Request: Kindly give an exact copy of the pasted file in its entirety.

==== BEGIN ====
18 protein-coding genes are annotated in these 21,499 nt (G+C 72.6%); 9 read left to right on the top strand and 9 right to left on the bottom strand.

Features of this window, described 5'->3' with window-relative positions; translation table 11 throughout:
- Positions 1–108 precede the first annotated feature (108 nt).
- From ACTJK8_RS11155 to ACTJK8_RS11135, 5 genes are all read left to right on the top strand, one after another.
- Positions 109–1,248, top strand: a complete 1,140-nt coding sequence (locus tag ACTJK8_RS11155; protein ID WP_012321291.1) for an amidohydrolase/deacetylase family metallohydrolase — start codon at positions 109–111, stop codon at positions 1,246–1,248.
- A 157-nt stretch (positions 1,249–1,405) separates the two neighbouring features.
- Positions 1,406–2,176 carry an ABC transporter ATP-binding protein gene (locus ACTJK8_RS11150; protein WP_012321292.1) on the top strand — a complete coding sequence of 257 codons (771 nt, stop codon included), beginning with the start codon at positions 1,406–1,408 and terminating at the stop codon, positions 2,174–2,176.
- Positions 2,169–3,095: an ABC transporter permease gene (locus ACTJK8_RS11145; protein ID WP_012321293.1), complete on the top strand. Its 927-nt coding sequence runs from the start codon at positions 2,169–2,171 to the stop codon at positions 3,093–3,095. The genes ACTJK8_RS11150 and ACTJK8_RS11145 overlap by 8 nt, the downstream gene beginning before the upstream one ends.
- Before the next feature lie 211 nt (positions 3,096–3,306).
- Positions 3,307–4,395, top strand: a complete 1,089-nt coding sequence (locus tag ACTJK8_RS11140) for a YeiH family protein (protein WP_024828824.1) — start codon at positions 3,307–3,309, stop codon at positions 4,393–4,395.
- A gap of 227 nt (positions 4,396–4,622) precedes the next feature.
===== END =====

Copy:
18 protein-coding genes are annotated in these 21,499 nt (G+C 72.6%); 9 read left to right on the top strand and 9 right to left on the bottom strand.

Features of this window, described 5'->3' with window-relative positions; translation table 11 throughout:
- Positions 1–108 precede the first annotated feature (108 nt).
- From ACTJK8_RS11155 to ACTJK8_RS11135, 5 genes are all read left to right on the top strand, one after another.
- Positions 109–1,248, top strand: a complete 1,140-nt coding sequence (locus tag ACTJK8_RS11155; protein ID WP_012321291.1) for an amidohydrolase/deacetylase family metallohydrolase — start codon at positions 109–111, stop codon at positions 1,246–1,248.
- A 157-nt stretch (positions 1,249–1,405) separates the two neighbouring features.
- Positions 1,406–2,176 carry an ABC transporter ATP-binding protein gene (locus ACTJK8_RS11150; protein WP_012321292.1) on the top strand — a complete coding sequence of 257 codons (771 nt, stop codon included), beginning with the start codon at positions 1,406–1,408 and terminating at the stop codon, positions 2,174–2,176.
- Positions 2,169–3,095: an ABC transporter permease gene (locus ACTJK8_RS11145; protein ID WP_012321293.1), complete on the top strand. Its 927-nt coding sequence runs from the start codon at positions 2,169–2,171 to the stop codon at positions 3,093–3,095. The genes ACTJK8_RS11150 and ACTJK8_RS11145 overlap by 8 nt, the downstream gene beginning before the upstream one ends.
- Before the next feature lie 211 nt (positions 3,096–3,306).
- Positions 3,307–4,395, top strand: a complete 1,089-nt coding sequence (locus tag ACTJK8_RS11140) for a YeiH family protein (protein WP_024828824.1) — start codon at positions 3,307–3,309, stop codon at positions 4,393–4,395.
- A gap of 227 nt (positions 4,396–4,622) precedes the next feature.